Public Works Minister moved to set the record straight on speculation buzzing around the island that TN Tatem Middle School “is mold infested and should be demolished”.

Speaking in the House on Friday, Lieutenant Colonel David Burch stated outright that “the facts simply don’t bear that out”.

In follow up to the announcement last week, that the school would not reopen, the Minister said: “There have been a myriad of calls and emails seeking to use space at the facility.

“However, before the Ministry can entertain any of these proposals, there needs to first be a full assessment of the facility and the challenges that the building faced in the first place.”

Now that the decision to shut it down permanently has been made, he said “responsibility now falls to the Ministry of Public Works to decide on future uses for the school”.

He noted that “the school has been closed a few times over a number of years due to concerns regarding health and safety, mold and air quality”.

But he said: “Contrary to the assertions being made in some quarters that the building is mold infested and should be demolished – the facts simply don’t bear that out.

“At present there are six (6) entities currently occupying space at the facility with discussions fairly well advanced with a seventh group,” he added.

Request for use of the facilities at the Warwick school include “Bermuda’s most outstanding professional boxer, Mr Nikki Bascome” who runs a boxing gym. “that also caters to young folk interested in the sport”.

Requests to run other programs and services also include: “Mr Steve Parkes will run an afterschool carpentry programme for students, Ms Gina Thomas is running Hidden Treasures Thrift Boutique with part proceeds going to the Foster Parent Association, Mrs Lucinda Worrell-Stowe runs Positive Energy Community Kitchen and Mr Cervio Cox is running a fitness gym in the gymnasium that is geared more to the casual fitness buff rather than the hard core gym rat.

“All of these activities are under licence to July 31st, 2020. Now that a final decision has been made – we will enter into discussion with them about their future.

“Pembroke Hamilton Club (PHC) [let me declare my interest as a member of PHC have had a long standing lease arrangement with the Ministry of Public Works for the use of the playing field for both training and their multitude of community football programmes – so it was a natural fit to approach them first to see if there could be some temporary expanded use of the school facilities, that could assist with their programmes.

“Needless to say they were very receptive of the offer and we have provided use of classroom space for their after school programmes and toilet facilities,” he added.

The Minister also referred to this excerpt from the Environmental and Air Quality assessment report of February 19th, 2019.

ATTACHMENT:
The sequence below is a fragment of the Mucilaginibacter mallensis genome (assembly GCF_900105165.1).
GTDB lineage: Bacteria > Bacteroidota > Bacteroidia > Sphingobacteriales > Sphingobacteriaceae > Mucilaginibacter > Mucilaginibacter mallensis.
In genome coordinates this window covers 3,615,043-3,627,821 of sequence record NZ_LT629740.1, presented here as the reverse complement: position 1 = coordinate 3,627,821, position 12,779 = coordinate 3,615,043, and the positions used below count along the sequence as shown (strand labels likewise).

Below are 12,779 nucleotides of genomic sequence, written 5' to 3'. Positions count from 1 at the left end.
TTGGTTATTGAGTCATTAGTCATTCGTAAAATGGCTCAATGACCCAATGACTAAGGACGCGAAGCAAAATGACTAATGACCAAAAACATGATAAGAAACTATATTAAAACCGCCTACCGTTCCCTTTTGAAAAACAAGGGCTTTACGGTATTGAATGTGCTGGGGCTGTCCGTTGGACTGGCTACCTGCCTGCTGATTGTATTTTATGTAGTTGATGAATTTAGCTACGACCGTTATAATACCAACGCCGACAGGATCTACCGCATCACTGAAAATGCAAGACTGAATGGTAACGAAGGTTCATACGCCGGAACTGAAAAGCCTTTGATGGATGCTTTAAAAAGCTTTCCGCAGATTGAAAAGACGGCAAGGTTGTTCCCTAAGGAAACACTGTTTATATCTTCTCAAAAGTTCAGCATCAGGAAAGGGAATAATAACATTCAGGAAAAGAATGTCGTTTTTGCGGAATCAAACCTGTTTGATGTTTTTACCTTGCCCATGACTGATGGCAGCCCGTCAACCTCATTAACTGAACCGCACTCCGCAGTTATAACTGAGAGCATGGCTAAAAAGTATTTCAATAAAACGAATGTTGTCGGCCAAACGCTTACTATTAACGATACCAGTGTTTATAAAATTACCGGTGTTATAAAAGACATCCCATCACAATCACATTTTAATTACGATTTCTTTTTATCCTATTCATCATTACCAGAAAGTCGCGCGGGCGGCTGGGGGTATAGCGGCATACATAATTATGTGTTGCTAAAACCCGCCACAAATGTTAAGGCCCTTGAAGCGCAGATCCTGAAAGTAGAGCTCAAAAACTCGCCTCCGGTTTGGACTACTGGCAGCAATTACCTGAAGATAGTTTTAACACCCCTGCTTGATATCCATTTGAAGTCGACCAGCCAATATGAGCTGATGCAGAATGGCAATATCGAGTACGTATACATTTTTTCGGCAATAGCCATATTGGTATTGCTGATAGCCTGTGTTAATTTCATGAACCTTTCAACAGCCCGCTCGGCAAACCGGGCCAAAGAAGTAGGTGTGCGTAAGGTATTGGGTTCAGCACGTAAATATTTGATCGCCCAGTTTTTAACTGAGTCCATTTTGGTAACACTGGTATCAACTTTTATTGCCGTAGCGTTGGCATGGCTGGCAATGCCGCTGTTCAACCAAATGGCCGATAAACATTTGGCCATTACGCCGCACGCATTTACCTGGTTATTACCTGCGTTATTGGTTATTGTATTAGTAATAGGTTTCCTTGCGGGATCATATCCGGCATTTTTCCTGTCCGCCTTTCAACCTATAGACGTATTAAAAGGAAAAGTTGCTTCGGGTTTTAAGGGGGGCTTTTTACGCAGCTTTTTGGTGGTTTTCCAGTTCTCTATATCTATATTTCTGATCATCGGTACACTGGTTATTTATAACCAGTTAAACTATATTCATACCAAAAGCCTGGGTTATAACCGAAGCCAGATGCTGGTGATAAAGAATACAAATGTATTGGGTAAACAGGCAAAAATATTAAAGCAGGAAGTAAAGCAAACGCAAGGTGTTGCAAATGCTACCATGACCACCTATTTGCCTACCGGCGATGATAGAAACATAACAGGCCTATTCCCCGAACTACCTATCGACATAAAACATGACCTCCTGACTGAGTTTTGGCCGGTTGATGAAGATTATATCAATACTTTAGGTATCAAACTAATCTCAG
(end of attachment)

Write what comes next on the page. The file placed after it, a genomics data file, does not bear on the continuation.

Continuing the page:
It is our opinion that everything that we observed is directly related to an inadequate general and routine maintenance at the facility. The issues that we noted today are the same issues which we noted back in 2013 and are the same issues that closed the school in 2017.

  • 1] Water leaks associated with poorly maintained roofs, wall cracks, air-conditioning and plumbing
  • 2] Windows and window screens which are either inoperable or have limited operation
  • 3] Inoperable mechanical systems
  • 4] Inappropriate storage
  • 5] Accumulation of waste
  • 6] Inadequate housekeeping

It is our opinion that if these items are adequately addressed and maintained on an ongoing basis, the issue of mold and poor indoor air quality [IAQ] would not return.

End quote.

Education Minister Diallo Rabain & Public Works Minister Colonel David Burch

“As I reported last year, the buildings could not simply remain shuttered for an entire school year,” said Col Burch.

“Everyone knows what happens when any building in our sub-tropical climate is closed – it’s the perfect environment for mold and mildew – [Bermuda’s National Flower] – to flourish.

“In August last year I conducted a tour of the facility to ascertain what steps should be taken to ensure the integrity, security and ongoing cleanliness of the buildings.

“We discussed the temporary repurposing of some of the buildings so that there remained a physical presence on site to discourage vandalism, damage or even unauthorized occupancy of the building. All of which have occurred over this period.

“Several of the classrooms – particularly those in the family services block – a single story structure at the eastern end of the property -were suitable for various community activities that could provide that physical presence we sought. Included in that area is a weight training room, carpentry and woodwork shops, family studies and counselling rooms along with toilet facilities. All of these areas tested clean of any mold or air quality issues,” he added.

“On just one other aspect of the challenges we have faced over the intervening months – and that is the use of the site as a dumping ground for all manner of household waste.

“Signs will go up shortly and CCTV coverage will be expanded to identify the culprits who will be prosecuted to the fullest extent of the law. It is incomprehensible to me that someone would load their vehicle with garbage and drive to TN Tatem to dispose of it rather than travelling a few more miles down the road to Tynes Bay and do their small part to keep our island clean.”

On that note, he said: “We will move as fast as we can to get the building ready for future uses while taking into consideration suggestions made by members of the public and colleagues.”